By Johnie Edwards
There is lot of religious confusion because people do not understand the phrase, “Before And After Faith Came.” The passage containing the phrase says, “But before faith came, we were kept under the law, shut up unto the faith which should after-wards be revealed. Wherefore the law was our schoolmaster to bring us unto Christ, that we might be justified by faith. But after that faith is come, we are no longer under a schoolmaster” (Gal. 3:23-25).
How The Word “Faith” Is Used
Sometimes the word “faith” simply means “to believe in.” An example of this use is found in the book of Hebrews, as the apostle said, “But without faith it is impossible to please him: for he that cometh to God must believe that he is, and that he is a rewarder of them that diligently seek him” (Heb. 11:6). Another use of the word “faith” is in reference to the gospel of Christ. It was said of the apostle Paul, “And was unknown by face unto the churches of Judea which were in Christ: But they had heard only, That he which persecuted us in times past now preacheth the faith which once he destroyed” (Gal. 1:22-23). Just what did Paul preach when he preached the faith? First Corinthians 15:1 contains the answer. “More-over, brethren, I declare unto you the gospel which I preached unto you, which also ye have received, and wherein ye stand.” It is said in Acts 6:7, “And the word of God in-creased; and the number of the disciples multiplied in Jerusalem greatly; and a great company of the priest were obedient to the faith.” What do people obey when they obey the faith? They obey the gospel as Paul used the phrase “obeyed the gospel” in Romans 10:16. There is just “one faith” (Eph. 4:5). That is, there is only one gospel system by which God justifies man today. So, the phrase “before faith came,” and “after faith is come” has reference to the time before the gospel of Christ was revealed and after the gospel was made known.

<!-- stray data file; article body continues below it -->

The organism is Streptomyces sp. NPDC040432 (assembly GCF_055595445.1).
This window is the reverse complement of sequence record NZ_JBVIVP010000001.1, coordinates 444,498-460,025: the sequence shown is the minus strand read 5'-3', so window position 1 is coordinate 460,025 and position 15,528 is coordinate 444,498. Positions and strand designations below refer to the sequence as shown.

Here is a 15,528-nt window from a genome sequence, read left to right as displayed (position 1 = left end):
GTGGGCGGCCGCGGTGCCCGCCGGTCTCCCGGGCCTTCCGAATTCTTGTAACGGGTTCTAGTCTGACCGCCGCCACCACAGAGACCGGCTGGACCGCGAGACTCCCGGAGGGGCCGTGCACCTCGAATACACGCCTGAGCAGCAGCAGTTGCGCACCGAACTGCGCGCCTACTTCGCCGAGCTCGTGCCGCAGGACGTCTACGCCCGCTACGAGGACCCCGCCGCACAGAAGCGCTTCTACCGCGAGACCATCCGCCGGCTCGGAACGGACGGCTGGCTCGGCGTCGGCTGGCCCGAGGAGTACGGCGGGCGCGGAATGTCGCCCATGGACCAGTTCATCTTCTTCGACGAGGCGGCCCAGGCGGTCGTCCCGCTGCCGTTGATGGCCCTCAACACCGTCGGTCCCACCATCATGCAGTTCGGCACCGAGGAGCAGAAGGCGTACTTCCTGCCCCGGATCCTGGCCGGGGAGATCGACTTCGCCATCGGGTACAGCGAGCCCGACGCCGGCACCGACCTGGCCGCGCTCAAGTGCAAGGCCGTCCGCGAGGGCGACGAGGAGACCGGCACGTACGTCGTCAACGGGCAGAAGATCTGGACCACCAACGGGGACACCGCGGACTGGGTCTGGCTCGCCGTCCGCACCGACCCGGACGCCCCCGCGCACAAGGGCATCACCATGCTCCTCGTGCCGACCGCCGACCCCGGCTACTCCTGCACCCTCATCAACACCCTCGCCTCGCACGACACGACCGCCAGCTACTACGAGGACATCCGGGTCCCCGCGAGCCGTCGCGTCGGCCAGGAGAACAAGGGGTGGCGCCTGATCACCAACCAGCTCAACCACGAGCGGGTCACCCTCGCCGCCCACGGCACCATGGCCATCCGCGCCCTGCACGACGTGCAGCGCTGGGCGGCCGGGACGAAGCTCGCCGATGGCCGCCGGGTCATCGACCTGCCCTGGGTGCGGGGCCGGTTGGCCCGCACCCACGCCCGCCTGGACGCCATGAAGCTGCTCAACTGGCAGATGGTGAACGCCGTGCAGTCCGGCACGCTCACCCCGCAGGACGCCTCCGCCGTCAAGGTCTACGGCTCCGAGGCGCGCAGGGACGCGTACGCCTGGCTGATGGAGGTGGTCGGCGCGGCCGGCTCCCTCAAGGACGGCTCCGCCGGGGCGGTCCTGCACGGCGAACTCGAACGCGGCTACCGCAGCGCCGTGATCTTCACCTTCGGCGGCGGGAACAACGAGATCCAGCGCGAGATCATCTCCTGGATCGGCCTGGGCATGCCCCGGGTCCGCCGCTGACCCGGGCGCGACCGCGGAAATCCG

Some Things Binding
Before Faith Came
1. Before faith came, the Law of Moses was in force. That’s what the text of Galatians 3:23-25 says. “But before faith came, we were kept under the law, shut up unto the faith which should afterwards be revealed” (Gal. 3:23). The Law of Moses was given to the Jews of the Old Testament to restrain the Jewish people from sinning so much until Christ should come. “Wherefore then serveth the law? It was added because of transgression, till the seed should come to whom the promise was made; and it was ordained by angels in the hand of a mediator” (Gal. 3:19). The seed referred to in this passage is Christ (Gal. 3:16).
2. Fleshly circumcision was binding before faith came. Circumcision was actually in force before the law of Moses began. God enjoined it upon Abraham and his male descendants as a sign of the covenant God made with Abraham (Gen. 17:10-14). To bind fleshly circumcision today is but to cause one to become “a debtor to do the whole law,” “make Christ of no effect,” and to fall “from grace” (Gal. 5:3-4).
3. Jerusalem was the place of worship before faith came. God chose the place of Jerusalem as the place of worship before faith came. “Three times in a year shall all thy males appear before the Lord thy God in the place where he shall choose: in the Feast of Unleavened Bread, and in the Feast of Weeks, and in the Feast of Tabernacles: and they shall not appear before the Lord empty” (Deut. 16: 16).